(Review originally written at 26 January 2008)

This is a very early movie within the gangster/crime genre. The movie was so early that it was afraid it could have a bad influence on people and put a disclaimer before the start of the movie, telling that this is not a movie that glorifies being an hoodlum. Movies such as "Scarface" (1932) and "The Roaring Twenties" would follow after this movie. As an early movie it was of course a sort of a trend setter and laid out the path for future genre movies, along with other gangster movies from the same time period, made before the film-noir period.

I'm calling it the "Goodfellas" of the '30's since the two movies definitely show similarities to each other story-wise and storytelling-wise. The movie focuses on a man who from a kid on slowly climbs up the criminal ladder, during the prohibition period in Chicago. It begins small, with 'simple' beating-ups and selling illegal booze but it soon escalates into one big mob war.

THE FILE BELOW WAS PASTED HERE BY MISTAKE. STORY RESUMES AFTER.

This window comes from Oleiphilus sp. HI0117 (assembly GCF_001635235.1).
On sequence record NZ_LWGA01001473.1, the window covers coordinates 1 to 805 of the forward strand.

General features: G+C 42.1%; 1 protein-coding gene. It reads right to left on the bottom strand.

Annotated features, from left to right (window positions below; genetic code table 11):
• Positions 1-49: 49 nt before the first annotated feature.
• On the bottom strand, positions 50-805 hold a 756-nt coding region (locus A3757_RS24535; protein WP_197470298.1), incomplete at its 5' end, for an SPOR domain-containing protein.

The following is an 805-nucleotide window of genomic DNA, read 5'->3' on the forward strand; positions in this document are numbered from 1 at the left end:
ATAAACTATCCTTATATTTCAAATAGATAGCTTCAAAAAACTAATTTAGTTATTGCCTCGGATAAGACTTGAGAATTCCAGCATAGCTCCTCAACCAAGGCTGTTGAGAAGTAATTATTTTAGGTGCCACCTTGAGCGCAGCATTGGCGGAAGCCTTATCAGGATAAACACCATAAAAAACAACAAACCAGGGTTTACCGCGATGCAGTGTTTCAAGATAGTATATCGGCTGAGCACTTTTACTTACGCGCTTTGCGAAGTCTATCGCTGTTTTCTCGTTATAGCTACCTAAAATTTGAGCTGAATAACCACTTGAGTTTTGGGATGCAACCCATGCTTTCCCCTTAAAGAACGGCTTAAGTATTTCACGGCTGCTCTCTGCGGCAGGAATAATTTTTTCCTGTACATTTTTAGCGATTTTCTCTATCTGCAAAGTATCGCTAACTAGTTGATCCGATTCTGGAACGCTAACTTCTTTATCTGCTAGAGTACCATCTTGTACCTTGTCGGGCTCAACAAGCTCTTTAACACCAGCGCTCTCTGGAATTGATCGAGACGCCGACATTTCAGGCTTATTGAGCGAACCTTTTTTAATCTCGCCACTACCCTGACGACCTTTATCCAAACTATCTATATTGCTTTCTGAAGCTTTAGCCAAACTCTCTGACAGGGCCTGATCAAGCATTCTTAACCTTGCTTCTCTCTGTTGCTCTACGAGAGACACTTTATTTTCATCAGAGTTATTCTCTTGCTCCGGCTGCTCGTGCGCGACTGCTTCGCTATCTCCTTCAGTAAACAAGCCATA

The movie is featuring some quite explicit (at least for its time) violence (slapping woman for instance) and the main character sleeps around with different women. Yes, it's obviously a pre-code movie!

I absolutely loved the story and how it progressed. It took its time to set up the characters and its relations. No big surprise that the screenplay got nominated for an Oscar.

It has some great typical genre moments and some unforgettable sequences and one wonderful suiting ending. It's a really effective movie, that works on many levels.

It features James Cagney in one of his firs movie roles and his first real leading role. He was original set to play the character of Matt Doyle (now portrayed by Edward Woods in the movie) but director William A. Wellman (also director of the first ever Oscar-winning movie "Wings".) was so impressed with Cagney during the rehearsals that he gave him the main part instead. A wonderful move as turned out later. James Cagney also became an huge star later and was mostly known for playing touch criminal hoodlum's, as he also does in this movie. Besides James Cagney the movie also features Jean Harlow in an early big and talking role.

I loved how the movie had some extremely good and effective camera-work, featuring some wonderful looking compositions.

A really great early gangster-movie!


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About Frank Veenstra

Watches movies...writes about them...and that's it for now.
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